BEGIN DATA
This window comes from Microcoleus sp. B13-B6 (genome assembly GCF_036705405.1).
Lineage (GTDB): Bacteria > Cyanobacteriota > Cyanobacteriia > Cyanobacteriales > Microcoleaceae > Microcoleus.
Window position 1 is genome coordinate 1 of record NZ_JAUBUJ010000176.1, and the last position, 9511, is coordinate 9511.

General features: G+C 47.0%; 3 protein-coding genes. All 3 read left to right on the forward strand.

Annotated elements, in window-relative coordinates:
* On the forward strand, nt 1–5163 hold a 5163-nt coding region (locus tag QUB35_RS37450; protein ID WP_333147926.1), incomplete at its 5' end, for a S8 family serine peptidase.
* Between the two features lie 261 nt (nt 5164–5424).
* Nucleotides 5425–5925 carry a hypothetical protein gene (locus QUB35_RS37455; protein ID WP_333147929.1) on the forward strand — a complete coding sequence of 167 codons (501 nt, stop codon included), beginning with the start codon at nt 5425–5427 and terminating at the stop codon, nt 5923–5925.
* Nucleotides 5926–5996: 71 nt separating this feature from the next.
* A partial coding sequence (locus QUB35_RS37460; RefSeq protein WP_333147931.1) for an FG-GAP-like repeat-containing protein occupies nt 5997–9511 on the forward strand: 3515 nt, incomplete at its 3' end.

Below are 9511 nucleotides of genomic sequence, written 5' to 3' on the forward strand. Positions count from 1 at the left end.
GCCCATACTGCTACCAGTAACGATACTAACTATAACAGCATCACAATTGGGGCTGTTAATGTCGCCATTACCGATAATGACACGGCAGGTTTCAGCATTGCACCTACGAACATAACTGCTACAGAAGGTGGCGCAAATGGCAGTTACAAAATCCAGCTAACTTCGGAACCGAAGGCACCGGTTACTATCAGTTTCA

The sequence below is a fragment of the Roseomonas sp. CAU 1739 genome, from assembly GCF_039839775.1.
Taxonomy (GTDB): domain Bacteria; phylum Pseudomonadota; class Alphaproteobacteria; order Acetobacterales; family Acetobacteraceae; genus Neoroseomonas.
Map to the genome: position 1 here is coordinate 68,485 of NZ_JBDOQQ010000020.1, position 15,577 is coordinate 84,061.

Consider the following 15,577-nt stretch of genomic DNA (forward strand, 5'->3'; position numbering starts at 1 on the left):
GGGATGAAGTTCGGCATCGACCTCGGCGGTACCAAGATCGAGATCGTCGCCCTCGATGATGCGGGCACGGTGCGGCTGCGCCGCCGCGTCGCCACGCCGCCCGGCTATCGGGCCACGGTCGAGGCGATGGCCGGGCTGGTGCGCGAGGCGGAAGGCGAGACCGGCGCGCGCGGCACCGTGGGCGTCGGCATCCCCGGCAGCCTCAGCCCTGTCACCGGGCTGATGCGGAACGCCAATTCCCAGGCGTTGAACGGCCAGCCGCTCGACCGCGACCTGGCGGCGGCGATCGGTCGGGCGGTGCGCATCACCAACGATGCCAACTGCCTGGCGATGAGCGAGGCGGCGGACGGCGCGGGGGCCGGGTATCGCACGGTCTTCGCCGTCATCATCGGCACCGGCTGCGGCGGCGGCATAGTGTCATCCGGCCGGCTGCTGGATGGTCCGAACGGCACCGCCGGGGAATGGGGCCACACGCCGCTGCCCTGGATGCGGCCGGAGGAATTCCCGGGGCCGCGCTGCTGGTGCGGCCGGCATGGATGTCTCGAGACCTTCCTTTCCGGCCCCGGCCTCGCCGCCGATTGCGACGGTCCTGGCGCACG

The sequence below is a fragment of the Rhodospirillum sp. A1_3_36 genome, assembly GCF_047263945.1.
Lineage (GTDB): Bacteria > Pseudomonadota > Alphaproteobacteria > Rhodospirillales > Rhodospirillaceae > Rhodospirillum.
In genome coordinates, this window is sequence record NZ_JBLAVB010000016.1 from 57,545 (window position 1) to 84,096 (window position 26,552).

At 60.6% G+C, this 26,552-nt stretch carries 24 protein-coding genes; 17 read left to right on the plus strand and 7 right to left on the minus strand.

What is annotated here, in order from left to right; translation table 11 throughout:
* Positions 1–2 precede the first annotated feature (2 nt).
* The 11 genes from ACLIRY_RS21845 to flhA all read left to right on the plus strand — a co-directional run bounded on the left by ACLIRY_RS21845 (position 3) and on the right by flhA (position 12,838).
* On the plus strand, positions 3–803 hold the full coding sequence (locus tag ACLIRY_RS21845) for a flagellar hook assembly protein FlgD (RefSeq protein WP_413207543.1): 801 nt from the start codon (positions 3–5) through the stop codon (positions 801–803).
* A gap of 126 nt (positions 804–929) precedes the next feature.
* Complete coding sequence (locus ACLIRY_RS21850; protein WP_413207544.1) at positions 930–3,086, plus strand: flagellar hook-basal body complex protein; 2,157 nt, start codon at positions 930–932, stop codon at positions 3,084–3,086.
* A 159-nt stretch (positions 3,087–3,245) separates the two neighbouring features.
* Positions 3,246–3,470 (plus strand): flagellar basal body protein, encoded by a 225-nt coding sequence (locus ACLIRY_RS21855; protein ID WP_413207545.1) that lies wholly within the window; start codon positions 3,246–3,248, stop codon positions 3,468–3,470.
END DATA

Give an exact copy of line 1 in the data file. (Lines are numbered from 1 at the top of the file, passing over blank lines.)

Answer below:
This window comes from Microcoleus sp. B13-B6 (genome assembly GCF_036705405.1).